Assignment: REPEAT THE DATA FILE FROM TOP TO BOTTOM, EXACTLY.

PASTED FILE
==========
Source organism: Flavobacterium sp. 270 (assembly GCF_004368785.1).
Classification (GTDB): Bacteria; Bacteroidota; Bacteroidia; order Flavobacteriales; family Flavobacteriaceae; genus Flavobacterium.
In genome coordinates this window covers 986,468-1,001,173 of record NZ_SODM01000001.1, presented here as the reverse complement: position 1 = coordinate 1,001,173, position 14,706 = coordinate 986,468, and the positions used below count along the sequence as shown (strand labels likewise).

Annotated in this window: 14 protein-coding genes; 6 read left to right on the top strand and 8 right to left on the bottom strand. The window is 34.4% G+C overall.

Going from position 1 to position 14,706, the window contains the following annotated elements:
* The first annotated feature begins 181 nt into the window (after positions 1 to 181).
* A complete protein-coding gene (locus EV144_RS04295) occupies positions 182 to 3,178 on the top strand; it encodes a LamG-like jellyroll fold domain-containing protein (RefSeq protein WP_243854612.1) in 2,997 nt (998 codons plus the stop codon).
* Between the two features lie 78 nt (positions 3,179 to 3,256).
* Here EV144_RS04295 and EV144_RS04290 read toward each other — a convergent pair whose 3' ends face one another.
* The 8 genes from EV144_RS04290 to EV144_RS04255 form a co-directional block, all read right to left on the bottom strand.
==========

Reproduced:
Source organism: Flavobacterium sp. 270 (assembly GCF_004368785.1).
Classification (GTDB): Bacteria; Bacteroidota; Bacteroidia; order Flavobacteriales; family Flavobacteriaceae; genus Flavobacterium.
In genome coordinates this window covers 986,468-1,001,173 of record NZ_SODM01000001.1, presented here as the reverse complement: position 1 = coordinate 1,001,173, position 14,706 = coordinate 986,468, and the positions used below count along the sequence as shown (strand labels likewise).

Annotated in this window: 14 protein-coding genes; 6 read left to right on the top strand and 8 right to left on the bottom strand. The window is 34.4% G+C overall.

Going from position 1 to position 14,706, the window contains the following annotated elements:
* The first annotated feature begins 181 nt into the window (after positions 1 to 181).
* A complete protein-coding gene (locus EV144_RS04295) occupies positions 182 to 3,178 on the top strand; it encodes a LamG-like jellyroll fold domain-containing protein (RefSeq protein WP_243854612.1) in 2,997 nt (998 codons plus the stop codon).
* Between the two features lie 78 nt (positions 3,179 to 3,256).
* Here EV144_RS04295 and EV144_RS04290 read toward each other — a convergent pair whose 3' ends face one another.
* The 8 genes from EV144_RS04290 to EV144_RS04255 form a co-directional block, all read right to left on the bottom strand.